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Oral lichen planus in children

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oral lichen planus

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Oral lichen planus in children

  1. 1. ORAL LICHEN PLANUS IN CHILDREN
  2. 2. – ORAL LICHEN PLANUS is a mucocutaneous disease described by ERASMUS WILSON In 1869 – The condition can affect either skin or mucosa or both – It can cause bilateral white striations, papules or plaques on the buccal mucosa, tongue, and gingiva – Erythema, erosions and blisters may or may not be present INTRODUCTION
  3. 3. PREVALENCE – It is predominantly a disease of the middle aged or older, and has a prevalence of 0.5% to 2% in adults. – It is more common in females than in males ratio of approximately 2:1 – It is also seen in children, although it is rare, and they may be present with atypical findings. Familial LP occurs in 1-2% of all childhood cases. – The prevalence of oral lichen planus in children is about 0.03%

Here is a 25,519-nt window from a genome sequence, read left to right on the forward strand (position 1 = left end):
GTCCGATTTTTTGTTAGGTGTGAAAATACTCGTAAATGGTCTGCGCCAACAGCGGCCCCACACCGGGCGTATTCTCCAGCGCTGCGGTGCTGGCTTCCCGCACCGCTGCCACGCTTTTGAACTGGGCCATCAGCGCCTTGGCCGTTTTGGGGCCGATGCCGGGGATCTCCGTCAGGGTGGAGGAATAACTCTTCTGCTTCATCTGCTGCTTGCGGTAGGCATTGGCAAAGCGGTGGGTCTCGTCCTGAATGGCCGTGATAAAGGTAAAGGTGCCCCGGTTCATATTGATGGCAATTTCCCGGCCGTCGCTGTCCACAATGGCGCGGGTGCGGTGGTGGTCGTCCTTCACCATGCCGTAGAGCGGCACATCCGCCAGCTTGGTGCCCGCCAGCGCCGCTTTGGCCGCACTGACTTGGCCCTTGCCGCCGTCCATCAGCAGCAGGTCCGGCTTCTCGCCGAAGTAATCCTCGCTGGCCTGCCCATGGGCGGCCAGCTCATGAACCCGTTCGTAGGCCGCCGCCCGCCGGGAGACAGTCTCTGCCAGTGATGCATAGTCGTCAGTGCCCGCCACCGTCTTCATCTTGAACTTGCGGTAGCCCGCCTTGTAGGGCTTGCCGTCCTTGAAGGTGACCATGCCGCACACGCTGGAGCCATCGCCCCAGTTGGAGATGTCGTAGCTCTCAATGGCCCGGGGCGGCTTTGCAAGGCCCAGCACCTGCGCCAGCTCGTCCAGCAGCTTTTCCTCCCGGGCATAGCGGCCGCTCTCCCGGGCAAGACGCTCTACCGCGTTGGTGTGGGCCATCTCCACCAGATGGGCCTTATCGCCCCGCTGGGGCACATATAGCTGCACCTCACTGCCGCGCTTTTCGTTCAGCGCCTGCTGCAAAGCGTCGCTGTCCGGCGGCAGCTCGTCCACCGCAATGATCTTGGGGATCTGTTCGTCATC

4. 4. ETIOLOGY – OLP has been associated with multiple disease processes and agents such as Viral And Bacterial Infections, Autoimmune Diseases (such as ulcerative colitis, myasthenia gravis, lupus erythematosus) Medications, Vaccinations and Allergy to Dental Restorative Materials (such as gold and amalgam), Local trauma (Koebner phenomenon) and Systemic diseases (such as diabetes mellitus and hypertension)
  5. 5. – Childhood lichen planus has been documented as a complication of Hepatitis B Vaccinations (HBV) where the recombinant proteins of the HBV vaccine may trigger a cell mediated autoimmune response targeted at keratinocytes giving rise to a lichenoid reactions. – It is also found in association with predisposing conditions, such as graft vs host disease and chronic Hepatitis C
  6. 6. PATHOGENESIS CD8+ T CELLS TRIGGER APOPTOSIS OF BASAL CELLS T CELLS MIGRATE INTO EPITHELIUM TOWARDS THE BASAL KERATINOCYTES T CELLS ARE ACTIVATED BY ANTIGEN ON KERATINOCYTE OR THROUGH ACTIVATED CD4+ LYMPHOCYTES THE ACTIVATED T CELLS KILL THE BASAL KERATINOCYTES THROUGH TNF-α ACTIVATED APOPTOSIS